“I know there’s people concerning about “Quiet” but don’t worry. I created her character as an antithesis to the women characters appeared in the past fighting game who are excessively exposed. “Quiet” who doesn’t have a word will be teased in the story as well. But once you recognize the secret reason for her exposure, you will feel ashamed of your words and deeds.”
Anyway, it doesn’t take a rocket scientist to figure all of this spells trouble… and what troubles me, is that nobody seems to be questioning any of this. Instead, everyone’s content with laying the blame at Konami’s feet. They’ve been labeled the bad guy, and people are marching on their castle with torches and pitchforks… but, why? All we really have at the moment is speculation. Has nobody entertained the idea that maybe, just MAYBE… Konami is innocent? I know there’s a ‘publishers are bad’ mentality at play, but come on…
Put yourself in their shoes:
Let’s say YOU had Kojima and his talented team working for you. You owned the MGS franchise, but Kojima had complete creative control. Then, really late in the development process – in which a considerable amount of time and resources had already been spent – you find out Kojima was playing with fire, leaving YOU to (likely) get burned because your company name is all over the product. So, perhaps a dialogue opens at this point. You say, “Hey, Kojima, you can’t do this. There might be legal repercussions, and the themes you’re tackling are going to attract all the wrong kind of attention.” Maybe Kojima says, “Tough noogies, brah, but this is what I want to do. I’m not running from controversial ideas just because a ‘suit’ tells me to.” So, in order to protect yourself, you distance yourself from Kojima as much as possible. This includes ripping Kojima’s name off the product, ‘firing’ him after development on Phantom Pain concludes, and canceling whatever other projects Kojima had in the pipeline.
I’m not saying that’s what happened… but it’s a plausible theory, don’t you think? I mean, what the hell was Kojima thinking? Using ideas and theories is one thing, but to essentially replicate a real person with a controversial career in your game without their consent? Another thing entirely. Such a thing could jeopardize that person’s image, and that’s precisely what’s happening with Canavero. He’s been labeled a real life Frankenstein. He could have ignored the criticisms now, sure… but what happens if his planned head transplant procedure fails? He’ll likely be branded a monster and a hack, and who knows, he might have to step away from his career in total. And who would he set his sights on for compensation? Konami, of course.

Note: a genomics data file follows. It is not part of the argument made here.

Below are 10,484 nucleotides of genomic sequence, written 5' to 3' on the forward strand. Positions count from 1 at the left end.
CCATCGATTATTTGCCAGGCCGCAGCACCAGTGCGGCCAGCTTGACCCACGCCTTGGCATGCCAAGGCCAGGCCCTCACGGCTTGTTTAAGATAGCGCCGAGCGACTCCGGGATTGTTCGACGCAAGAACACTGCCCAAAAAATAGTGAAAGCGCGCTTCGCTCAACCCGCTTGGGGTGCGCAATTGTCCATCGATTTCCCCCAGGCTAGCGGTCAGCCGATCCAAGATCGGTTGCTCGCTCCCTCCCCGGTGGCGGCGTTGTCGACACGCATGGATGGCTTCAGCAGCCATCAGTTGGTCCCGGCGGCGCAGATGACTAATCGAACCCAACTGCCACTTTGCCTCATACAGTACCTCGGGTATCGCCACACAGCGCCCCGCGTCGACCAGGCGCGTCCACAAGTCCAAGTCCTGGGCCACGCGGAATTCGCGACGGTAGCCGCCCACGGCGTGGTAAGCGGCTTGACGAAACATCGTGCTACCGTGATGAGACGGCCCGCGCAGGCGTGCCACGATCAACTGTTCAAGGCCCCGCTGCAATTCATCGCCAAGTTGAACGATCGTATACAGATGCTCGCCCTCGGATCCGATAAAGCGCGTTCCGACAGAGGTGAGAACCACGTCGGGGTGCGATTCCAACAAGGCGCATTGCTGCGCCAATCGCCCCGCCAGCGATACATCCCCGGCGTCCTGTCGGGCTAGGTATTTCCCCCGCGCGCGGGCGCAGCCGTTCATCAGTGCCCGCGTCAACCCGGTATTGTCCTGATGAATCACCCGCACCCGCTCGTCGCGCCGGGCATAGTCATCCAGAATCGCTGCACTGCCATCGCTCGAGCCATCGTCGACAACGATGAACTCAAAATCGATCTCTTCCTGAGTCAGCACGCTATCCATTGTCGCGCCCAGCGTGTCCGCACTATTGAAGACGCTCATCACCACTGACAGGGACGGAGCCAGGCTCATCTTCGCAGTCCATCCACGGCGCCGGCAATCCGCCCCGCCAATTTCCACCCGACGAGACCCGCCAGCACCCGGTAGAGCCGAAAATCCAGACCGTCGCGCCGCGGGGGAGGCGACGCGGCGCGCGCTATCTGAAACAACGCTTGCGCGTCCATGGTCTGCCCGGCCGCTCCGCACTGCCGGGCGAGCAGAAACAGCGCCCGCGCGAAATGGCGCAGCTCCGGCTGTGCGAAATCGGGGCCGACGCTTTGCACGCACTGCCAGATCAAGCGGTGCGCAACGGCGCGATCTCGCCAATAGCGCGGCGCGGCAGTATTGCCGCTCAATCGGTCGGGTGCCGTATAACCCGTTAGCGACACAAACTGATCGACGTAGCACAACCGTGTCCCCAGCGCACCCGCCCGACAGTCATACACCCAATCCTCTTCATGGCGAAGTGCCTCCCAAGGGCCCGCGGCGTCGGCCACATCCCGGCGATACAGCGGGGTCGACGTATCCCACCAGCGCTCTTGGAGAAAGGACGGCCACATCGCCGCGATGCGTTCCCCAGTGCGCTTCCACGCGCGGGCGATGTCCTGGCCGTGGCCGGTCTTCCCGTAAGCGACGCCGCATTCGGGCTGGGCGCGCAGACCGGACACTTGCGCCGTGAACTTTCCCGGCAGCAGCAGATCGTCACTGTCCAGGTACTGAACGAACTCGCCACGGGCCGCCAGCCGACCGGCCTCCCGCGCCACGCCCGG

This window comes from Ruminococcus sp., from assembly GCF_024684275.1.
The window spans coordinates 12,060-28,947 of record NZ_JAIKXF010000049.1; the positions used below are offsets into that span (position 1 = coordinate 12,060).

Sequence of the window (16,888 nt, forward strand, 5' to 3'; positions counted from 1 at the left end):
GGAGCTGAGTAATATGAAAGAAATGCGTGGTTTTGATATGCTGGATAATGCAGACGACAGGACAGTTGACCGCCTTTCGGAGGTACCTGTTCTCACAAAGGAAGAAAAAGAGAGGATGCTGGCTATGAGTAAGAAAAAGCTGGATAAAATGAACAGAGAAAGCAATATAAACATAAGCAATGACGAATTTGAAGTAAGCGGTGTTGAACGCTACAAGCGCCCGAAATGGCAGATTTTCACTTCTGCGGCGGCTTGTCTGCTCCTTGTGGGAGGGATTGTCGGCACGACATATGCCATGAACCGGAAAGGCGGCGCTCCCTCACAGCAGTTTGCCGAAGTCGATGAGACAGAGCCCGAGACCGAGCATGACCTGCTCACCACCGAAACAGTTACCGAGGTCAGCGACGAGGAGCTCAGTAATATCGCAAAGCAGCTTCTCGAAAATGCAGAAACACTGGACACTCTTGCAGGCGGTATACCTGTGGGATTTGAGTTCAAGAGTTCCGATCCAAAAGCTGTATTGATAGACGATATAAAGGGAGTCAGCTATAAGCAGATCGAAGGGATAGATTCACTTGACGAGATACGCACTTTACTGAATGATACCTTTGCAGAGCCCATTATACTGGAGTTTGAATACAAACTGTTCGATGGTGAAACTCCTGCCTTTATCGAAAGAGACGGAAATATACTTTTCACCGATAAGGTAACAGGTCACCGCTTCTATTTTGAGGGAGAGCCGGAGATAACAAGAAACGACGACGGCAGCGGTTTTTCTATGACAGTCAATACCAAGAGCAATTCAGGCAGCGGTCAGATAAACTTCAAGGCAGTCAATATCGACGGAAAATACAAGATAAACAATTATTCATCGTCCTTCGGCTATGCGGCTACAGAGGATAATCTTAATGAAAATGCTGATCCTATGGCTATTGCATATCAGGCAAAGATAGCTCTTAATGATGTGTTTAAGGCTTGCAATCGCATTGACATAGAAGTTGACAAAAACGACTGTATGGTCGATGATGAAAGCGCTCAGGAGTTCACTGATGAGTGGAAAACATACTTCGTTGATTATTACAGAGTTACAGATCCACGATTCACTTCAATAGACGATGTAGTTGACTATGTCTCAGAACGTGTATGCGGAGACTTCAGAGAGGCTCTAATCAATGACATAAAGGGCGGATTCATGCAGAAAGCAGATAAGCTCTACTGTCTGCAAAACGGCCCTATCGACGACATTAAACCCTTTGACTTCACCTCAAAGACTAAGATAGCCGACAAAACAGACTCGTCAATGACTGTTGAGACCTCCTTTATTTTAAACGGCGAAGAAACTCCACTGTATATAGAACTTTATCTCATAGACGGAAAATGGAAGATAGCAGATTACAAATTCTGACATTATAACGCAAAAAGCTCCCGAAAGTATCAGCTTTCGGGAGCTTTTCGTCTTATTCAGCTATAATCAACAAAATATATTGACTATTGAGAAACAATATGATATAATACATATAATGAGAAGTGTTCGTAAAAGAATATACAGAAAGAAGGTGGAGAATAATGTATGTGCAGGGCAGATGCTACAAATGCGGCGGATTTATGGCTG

Again, I don’t want to say Konami is innocent… just that it’s possible. Regardless of the type of relationship they might have had with Kojima, with the theory put forth above, the publisher would have little choice but to put their best foot forward. Distancing themselves from Kojima would have been the only way to do that, at least for the time being (that is, without straight-up canceling MGSV). Maybe this is why there’s so much confusion on whether Kojima was actually fired. Maybe he wasn’t… maybe he was ‘let go’. Maybe Kojima WANTED to go, and Konami let him. Who knows?
And those are the key words: Who knows? Nobody right now, really, except for those directly involved. So, put down your pitch forks and stop threatening to boycott the company in the future. We have no idea what happened.
But, I will say this: There’s still a slight chance this was a marketing ploy, and we’re all the fools for buying into it. Or, maybe Canavero is helping Kojima retaliate against Konami. Maybe Kojima planned the whole thing to help fund Canavero’s research. All I know for sure is that regardless of what the answer is, it can’t be good. I mean, at best, what do we have? Kojima is leaving Konami, one way or the other… and if this DOES happen to be some sort of ploy, well, reporting a false incident to the Italian police is illegal.
Let’s just wait and see… Because nobody has enough information to take sides.
As for Gabe: Despite all the evidence pointing towards Canavero and Kojima not being in cahoots with one another, a healthy dose of skepticism remains with him, as there’s some minor inconsistencies he’s not ready to talk or write about just yet.